This is a paragraph before a definition list (dl). In principle, such a list should consist of terms and associated definitions. But many authors use dl elements for fancy "layout" things. Usually the effect is not too bad, if you design user style sheet rules for dl which are suitable for real definition lists.

    Recursion
    see recursion
    Recursion, Indirect
    see indirect recursion
    Indirect Recursion
    see recursion, indirect
    Term
    a word or other expression taken into specific use in a well-defined meaning, which is often defined rather rigorously, even formally, and may differ quite a lot from an everyday meaning

    Text-level Markup

    Monospace Text Level Markup

    Some of the elements tested above are typically displayed in a monospace font, often using the same presentation for all of them. This tests whether that is the case on your browser:

    Links

    Inline Text Links

    This is a text paragraph that contains some inline links. Generally, inline links (as opposite to e.g. links lists) are problematic from the usability perspective, but they may have use as “incidental”, less relevant links. See the document Links Want To Be Links.

    Forms

    This is a form containing various fields (with some initial values (defaults) set, so that you can see how input text looks like without actually typing it):


    The following two radio buttons are inside a fieldset element with a legend:
    Legend

    Check those that apply:


    Tables

    The following table has a caption. The first row and the first column contain table header cells (th elements) only; other cells are data cells (td elements):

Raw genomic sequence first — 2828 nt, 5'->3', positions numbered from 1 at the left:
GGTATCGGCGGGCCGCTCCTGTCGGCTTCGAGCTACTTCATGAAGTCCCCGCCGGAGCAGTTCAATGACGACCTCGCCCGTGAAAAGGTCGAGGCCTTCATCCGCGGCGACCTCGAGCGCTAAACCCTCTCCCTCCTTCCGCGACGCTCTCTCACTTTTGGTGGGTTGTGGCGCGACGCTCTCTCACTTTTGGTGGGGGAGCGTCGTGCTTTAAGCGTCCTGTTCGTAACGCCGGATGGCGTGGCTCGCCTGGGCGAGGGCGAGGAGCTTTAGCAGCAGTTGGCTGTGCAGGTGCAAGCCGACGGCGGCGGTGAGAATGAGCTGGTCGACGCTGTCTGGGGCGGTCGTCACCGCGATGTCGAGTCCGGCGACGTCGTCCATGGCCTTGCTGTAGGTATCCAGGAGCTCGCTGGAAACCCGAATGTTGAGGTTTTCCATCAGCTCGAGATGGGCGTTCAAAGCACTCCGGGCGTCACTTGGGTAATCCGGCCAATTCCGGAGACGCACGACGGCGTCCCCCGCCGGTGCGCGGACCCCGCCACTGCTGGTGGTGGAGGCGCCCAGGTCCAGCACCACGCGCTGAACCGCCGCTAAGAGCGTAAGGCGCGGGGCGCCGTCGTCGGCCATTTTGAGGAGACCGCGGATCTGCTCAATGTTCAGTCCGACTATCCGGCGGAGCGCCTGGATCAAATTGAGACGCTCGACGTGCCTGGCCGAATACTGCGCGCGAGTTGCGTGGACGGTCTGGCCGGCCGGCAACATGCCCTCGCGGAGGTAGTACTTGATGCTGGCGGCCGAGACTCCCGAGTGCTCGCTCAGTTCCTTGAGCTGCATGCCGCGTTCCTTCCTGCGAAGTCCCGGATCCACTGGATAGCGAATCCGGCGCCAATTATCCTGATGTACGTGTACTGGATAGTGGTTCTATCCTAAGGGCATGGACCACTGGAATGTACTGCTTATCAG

Sample table: Areas of the Nordic countries, in sq. km.
    CountryTotal areaLand area
    Denmark 43,070 42,370
    Finland337,030305,470
    Iceland103,000100,250
    Norway324,220307,860
    Sweden449,964410,928

    Character test

    The following table has some sample characters with annotations. If the browser’s default font does not contain all of them, they may get displayed using backup fonts. This may cause stylistic differences, but it should not prevent the characters from being displayed at all.

    Char.ExplanationNotes
    êe with circumflexLatin 1 character, should be ok
    em dashWindows Latin 1 character, should be ok, too
    ĀA with macron (line above)Latin Extended-A character, not present in all fonts
    Ωcapital omegaA Greek letter
    minus signUnicode minus
    diameter signrelatively rare in fonts

    Hyphenation

    In the following, a width setting should cause some hyphenation, depending on support to various methods of hyphenation.

    CSS-based hyphenation

    Until recently the great majority of naturalists believed that species were immutable productions, and had been separately created. This view has been ably maintained by many authors.

    JavaScript-driven hyphenation

    Until recently the great majority of naturalists believed that species were immutable productions, and had been separately created. This view has been ably maintained by many authors.

    Explicit hyphenation hints (soft hyphens)

    Un­til re­cent­ly the great ma­jor­i­ty of nat­u­ral­ists be­lieved that spe­cies were im­mu­ta­ble pro­duc­tions, and had been sep­a­rate­ly cre­at­ed.